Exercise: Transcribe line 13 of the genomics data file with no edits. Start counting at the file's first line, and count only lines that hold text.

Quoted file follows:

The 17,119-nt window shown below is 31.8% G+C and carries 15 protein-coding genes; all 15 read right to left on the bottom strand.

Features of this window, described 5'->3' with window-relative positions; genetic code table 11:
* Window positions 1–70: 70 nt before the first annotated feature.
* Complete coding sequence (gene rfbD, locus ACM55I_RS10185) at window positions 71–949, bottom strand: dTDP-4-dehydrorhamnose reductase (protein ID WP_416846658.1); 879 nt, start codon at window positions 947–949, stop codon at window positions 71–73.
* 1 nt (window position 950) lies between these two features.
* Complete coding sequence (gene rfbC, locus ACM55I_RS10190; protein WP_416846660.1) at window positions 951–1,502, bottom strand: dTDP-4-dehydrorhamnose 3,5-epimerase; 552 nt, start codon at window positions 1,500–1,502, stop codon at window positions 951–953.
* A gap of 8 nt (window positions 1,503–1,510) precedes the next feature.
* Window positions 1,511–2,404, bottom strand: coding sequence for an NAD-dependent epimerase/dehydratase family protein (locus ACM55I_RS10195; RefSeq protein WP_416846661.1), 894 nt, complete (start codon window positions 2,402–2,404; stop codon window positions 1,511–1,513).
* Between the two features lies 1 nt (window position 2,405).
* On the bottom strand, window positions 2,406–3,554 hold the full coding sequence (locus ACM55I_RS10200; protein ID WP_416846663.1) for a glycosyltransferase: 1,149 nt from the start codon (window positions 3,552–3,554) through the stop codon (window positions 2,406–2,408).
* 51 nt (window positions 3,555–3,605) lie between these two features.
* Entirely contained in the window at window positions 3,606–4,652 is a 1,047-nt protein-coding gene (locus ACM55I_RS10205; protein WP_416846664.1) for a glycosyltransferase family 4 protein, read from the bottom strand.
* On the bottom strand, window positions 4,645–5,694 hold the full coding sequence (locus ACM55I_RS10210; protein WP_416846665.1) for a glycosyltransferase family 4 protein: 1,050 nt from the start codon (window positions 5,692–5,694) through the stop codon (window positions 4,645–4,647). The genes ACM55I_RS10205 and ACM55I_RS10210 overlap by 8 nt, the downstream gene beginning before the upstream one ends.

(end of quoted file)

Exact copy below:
* On the bottom strand, window positions 4,645–5,694 hold the full coding sequence (locus ACM55I_RS10210; protein WP_416846665.1) for a glycosyltransferase family 4 protein: 1,050 nt from the start codon (window positions 5,692–5,694) through the stop codon (window positions 4,645–4,647). The genes ACM55I_RS10205 and ACM55I_RS10210 overlap by 8 nt, the downstream gene beginning before the upstream one ends.